Cocody plays up the classic combination of tomato and burrata cheese, blanching a whole tomato, peeling it, and filling its cavity with imported Italian burrata, a sliver of tomato (sun-dried to concentrate its flavor), and adorned the plate with fried basil leaves, heirloom cherry tomatoes, and dollops of basil pesto ($19). (Photo by Mickael Zibi )
Edwin Bosso and his stylish wife Edith are the owners of the new restaurant Cocody Restaurant and Bar. (Photo by Mickael Zibi )
NNext visit, I’ll make my way to the bar and order the playful gourmet lollipops. (Photo by Mickael Zibi)
Cocody co-chefs Lionel Debon and David Denis get to work. (Photo by Mickael Zibi )
End your meal with Cocody's Philadelphia vanilla cheesecake mille-feuille with lemon ginger drops – crystal sugar ($17). (Photo by Mickael Zibi )
What does one do when they’ve reached the pinnacle of career and personal success, and with it the financial freedom coupled with the luxury of time to devote yourself to a wholly new endeavor? If you’re Edwin Bosso and his stylish wife Edith, you decide to open a restaurant. Their labor of love, Cocody Restaurant and Bar, is no prosaic new Houston restaurant.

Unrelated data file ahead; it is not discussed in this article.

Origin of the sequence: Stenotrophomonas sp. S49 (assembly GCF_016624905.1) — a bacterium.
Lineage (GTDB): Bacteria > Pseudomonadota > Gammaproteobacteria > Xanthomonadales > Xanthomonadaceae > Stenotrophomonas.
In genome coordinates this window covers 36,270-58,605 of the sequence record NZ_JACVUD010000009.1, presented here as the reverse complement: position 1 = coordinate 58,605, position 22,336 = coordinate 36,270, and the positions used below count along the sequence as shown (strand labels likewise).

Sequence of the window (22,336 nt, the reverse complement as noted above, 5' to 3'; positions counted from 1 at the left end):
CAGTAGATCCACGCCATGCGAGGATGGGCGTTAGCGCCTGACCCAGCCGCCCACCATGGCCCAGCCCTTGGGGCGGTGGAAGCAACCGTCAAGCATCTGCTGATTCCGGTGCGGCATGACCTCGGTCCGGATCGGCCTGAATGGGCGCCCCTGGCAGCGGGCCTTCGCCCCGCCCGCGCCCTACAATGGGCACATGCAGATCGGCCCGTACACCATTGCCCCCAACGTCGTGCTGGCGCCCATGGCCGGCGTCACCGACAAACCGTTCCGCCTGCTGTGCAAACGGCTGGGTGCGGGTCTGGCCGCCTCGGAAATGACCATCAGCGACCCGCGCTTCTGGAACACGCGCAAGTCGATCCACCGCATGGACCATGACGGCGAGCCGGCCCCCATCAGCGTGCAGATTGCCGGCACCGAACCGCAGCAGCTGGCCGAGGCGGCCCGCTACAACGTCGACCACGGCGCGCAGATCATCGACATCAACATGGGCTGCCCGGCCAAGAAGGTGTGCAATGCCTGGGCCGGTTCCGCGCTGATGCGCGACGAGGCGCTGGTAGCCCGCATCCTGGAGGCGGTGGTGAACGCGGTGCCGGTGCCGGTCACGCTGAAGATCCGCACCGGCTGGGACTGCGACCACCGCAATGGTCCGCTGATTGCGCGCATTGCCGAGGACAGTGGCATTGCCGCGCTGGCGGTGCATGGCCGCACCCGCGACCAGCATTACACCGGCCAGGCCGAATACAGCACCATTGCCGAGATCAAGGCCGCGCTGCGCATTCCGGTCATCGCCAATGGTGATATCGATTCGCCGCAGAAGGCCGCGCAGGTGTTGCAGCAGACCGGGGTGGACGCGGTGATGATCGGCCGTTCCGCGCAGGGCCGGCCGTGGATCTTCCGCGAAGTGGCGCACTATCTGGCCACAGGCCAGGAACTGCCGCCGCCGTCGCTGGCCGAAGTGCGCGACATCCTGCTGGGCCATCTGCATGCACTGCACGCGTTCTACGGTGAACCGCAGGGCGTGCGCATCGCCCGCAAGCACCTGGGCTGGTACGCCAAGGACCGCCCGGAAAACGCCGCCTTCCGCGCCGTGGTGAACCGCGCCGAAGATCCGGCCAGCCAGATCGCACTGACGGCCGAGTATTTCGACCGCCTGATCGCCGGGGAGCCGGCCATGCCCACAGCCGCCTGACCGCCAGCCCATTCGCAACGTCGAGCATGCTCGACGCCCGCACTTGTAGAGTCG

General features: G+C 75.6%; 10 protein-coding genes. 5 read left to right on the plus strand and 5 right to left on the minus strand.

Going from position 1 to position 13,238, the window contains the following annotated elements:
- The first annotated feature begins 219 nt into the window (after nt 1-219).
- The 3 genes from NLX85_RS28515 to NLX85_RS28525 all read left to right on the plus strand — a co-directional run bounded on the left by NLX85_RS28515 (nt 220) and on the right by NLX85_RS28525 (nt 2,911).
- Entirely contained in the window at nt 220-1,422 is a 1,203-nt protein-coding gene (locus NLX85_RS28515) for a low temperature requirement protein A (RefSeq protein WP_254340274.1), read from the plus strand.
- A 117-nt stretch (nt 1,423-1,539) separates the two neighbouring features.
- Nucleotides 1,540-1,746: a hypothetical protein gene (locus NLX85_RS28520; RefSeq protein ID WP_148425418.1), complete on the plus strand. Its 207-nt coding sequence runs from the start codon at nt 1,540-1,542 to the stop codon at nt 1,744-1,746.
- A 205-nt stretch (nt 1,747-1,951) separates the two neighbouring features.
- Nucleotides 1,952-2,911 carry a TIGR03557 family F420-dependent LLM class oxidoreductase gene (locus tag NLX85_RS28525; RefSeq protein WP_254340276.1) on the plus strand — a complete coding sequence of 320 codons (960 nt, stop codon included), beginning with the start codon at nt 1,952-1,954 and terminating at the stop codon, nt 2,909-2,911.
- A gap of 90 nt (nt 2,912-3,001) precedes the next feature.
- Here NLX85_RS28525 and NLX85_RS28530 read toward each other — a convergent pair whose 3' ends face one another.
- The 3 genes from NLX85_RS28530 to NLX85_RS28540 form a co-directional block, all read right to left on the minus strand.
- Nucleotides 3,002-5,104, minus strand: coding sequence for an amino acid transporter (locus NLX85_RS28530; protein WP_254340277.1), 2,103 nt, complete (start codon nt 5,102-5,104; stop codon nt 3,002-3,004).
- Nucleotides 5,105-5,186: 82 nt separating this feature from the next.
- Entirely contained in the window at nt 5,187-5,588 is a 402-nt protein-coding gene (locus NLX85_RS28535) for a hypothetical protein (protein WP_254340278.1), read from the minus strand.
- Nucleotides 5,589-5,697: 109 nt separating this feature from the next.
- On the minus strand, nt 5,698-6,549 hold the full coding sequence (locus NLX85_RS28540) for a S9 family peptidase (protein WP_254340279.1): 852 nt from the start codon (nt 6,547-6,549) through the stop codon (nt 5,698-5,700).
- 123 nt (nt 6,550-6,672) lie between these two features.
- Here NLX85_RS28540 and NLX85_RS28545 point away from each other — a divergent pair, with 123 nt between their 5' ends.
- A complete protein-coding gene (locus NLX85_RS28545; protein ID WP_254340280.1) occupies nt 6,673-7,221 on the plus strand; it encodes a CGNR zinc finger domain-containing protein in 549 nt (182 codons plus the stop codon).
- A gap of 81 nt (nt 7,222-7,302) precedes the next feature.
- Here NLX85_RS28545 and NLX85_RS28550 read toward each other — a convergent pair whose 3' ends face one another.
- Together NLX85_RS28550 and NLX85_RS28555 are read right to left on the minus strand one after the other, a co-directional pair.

The glittering fine dining enclave in River Oaks Shopping Center is named for the tony suburb of Abidjan on Africa’s Ivory Coast where the Bossos spent their childhood. Armed with a graduate degree from Rice University, Edwin Bosso — the founder of Myrtle Consulting Group — has traversed the globe, residing in countries from Mexico to the Netherlands, Brazil and Burkina Faso before settling down in Houston. While the design-minded Edith Bosso obtained her haute couture bachelor’s degree from ESMOD in Paris.
With seemingly no expense sparred, the Bossos hired Winn Wittman Architects of Austin to build out the 7,000-square-foot space inside with 2,000 more square feet in the courtyard. Houston-based Nina Magon Studio fashioned the new restaurant’s interiors, which give a subtle nod to the center’s Art Deco era.
By day, sheer-covered windows diffuse the natural light in the dining room, where you can sink into a plush ivory-hued chair or a curvaceous rose-colored banquette. After dark, the marble-topped, gold-edged tables are cloaked with crisp white cloths, and the dining room glistens with hundreds of crystal lights that look like lotus pads shimmering beneath a copper-clad tray ceiling. In the wine room, which doubles as a private dining area, a stunning display of bottles adorns Cocody’s glass walls.
Although you can barely see it (save for a sliver of a window in the dining room), I was awed by the spectacular kitchen designed by French-born and trained co-chefs Lionel Debon and David Denis. Nearly every inch is clad in stainless steel (save for underfoot), with state-of-the-art commercial-grade induction cooktops of the sort that Michelin-starred establishments in Europe have used for years. These wonders utilize electromagnets to efficiently and swiftly heat cookware without the pollution of fossil fuels. Induction cooking also helps to keep the temperature-controlled kitchen cooler.